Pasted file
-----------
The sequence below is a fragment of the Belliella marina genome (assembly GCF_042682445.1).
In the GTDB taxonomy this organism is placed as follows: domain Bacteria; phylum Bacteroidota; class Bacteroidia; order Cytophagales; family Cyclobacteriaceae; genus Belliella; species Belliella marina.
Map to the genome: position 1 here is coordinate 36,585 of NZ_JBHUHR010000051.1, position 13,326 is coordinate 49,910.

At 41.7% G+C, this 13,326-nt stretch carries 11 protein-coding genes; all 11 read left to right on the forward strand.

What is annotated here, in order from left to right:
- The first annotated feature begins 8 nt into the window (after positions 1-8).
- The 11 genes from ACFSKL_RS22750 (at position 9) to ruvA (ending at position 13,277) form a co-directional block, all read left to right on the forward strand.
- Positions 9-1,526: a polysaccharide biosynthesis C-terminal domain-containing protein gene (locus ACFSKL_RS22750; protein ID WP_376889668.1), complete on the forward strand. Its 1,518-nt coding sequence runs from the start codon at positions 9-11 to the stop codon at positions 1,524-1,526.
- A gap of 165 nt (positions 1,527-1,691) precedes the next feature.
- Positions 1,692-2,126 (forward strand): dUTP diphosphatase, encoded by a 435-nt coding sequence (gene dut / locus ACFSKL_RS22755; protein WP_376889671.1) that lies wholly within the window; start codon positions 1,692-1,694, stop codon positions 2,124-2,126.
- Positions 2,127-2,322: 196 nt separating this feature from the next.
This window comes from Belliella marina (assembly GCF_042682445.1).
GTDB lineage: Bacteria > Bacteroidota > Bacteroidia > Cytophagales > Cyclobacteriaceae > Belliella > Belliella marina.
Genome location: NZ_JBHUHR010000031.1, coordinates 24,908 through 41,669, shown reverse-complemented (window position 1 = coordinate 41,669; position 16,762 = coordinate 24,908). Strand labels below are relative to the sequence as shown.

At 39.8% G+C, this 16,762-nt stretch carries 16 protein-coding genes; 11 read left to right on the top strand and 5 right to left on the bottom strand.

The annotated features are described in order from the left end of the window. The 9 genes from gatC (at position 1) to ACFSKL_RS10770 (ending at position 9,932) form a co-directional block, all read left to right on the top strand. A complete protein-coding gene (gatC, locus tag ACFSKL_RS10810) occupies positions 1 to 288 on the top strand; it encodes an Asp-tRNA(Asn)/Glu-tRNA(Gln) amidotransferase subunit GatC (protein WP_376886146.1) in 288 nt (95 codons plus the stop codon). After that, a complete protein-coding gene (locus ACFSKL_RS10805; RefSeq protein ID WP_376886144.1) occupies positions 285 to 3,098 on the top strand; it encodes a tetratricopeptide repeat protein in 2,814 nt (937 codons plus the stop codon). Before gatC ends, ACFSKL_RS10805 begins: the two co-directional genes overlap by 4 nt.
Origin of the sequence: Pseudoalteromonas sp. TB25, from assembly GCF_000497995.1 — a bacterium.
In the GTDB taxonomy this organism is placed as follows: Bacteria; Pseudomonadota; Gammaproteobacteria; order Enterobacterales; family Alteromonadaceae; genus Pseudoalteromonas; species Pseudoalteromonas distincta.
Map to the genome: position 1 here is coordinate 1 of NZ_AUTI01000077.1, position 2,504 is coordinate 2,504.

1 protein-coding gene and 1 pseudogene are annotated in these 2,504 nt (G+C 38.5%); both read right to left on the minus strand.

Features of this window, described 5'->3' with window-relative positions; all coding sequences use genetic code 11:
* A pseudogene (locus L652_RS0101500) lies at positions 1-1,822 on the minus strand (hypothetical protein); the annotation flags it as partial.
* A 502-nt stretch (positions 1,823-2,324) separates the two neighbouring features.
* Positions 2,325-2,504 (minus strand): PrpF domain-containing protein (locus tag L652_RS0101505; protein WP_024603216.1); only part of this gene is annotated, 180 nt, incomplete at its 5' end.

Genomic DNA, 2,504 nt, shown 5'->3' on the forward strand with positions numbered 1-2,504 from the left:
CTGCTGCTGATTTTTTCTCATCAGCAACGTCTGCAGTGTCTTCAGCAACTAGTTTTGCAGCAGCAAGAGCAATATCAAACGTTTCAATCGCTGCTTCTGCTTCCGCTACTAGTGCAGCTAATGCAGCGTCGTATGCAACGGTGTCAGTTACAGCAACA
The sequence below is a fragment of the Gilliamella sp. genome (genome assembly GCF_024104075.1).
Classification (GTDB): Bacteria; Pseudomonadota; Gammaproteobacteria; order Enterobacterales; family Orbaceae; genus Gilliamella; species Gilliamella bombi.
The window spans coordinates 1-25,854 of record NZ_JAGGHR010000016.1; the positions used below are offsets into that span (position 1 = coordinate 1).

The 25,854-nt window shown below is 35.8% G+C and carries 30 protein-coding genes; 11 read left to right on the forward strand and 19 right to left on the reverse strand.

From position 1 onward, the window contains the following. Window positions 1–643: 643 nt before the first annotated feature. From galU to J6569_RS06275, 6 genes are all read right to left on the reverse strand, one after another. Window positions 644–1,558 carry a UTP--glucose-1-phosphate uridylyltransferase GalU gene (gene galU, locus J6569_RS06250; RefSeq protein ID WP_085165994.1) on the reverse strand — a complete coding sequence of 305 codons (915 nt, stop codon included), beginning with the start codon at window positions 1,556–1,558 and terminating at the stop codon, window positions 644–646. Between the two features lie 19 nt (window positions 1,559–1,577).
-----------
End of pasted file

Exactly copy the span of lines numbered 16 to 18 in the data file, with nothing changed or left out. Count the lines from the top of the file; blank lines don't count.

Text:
The annotated features are described in order from the left end of the window. The 9 genes from gatC (at position 1) to ACFSKL_RS10770 (ending at position 9,932) form a co-directional block, all read left to right on the top strand. A complete protein-coding gene (gatC, locus tag ACFSKL_RS10810) occupies positions 1 to 288 on the top strand; it encodes an Asp-tRNA(Asn)/Glu-tRNA(Gln) amidotransferase subunit GatC (protein WP_376886146.1) in 288 nt (95 codons plus the stop codon). After that, a complete protein-coding gene (locus ACFSKL_RS10805; RefSeq protein ID WP_376886144.1) occupies positions 285 to 3,098 on the top strand; it encodes a tetratricopeptide repeat protein in 2,814 nt (937 codons plus the stop codon). Before gatC ends, ACFSKL_RS10805 begins: the two co-directional genes overlap by 4 nt.
Origin of the sequence: Pseudoalteromonas sp. TB25, from assembly GCF_000497995.1 — a bacterium.
In the GTDB taxonomy this organism is placed as follows: Bacteria; Pseudomonadota; Gammaproteobacteria; order Enterobacterales; family Alteromonadaceae; genus Pseudoalteromonas; species Pseudoalteromonas distincta.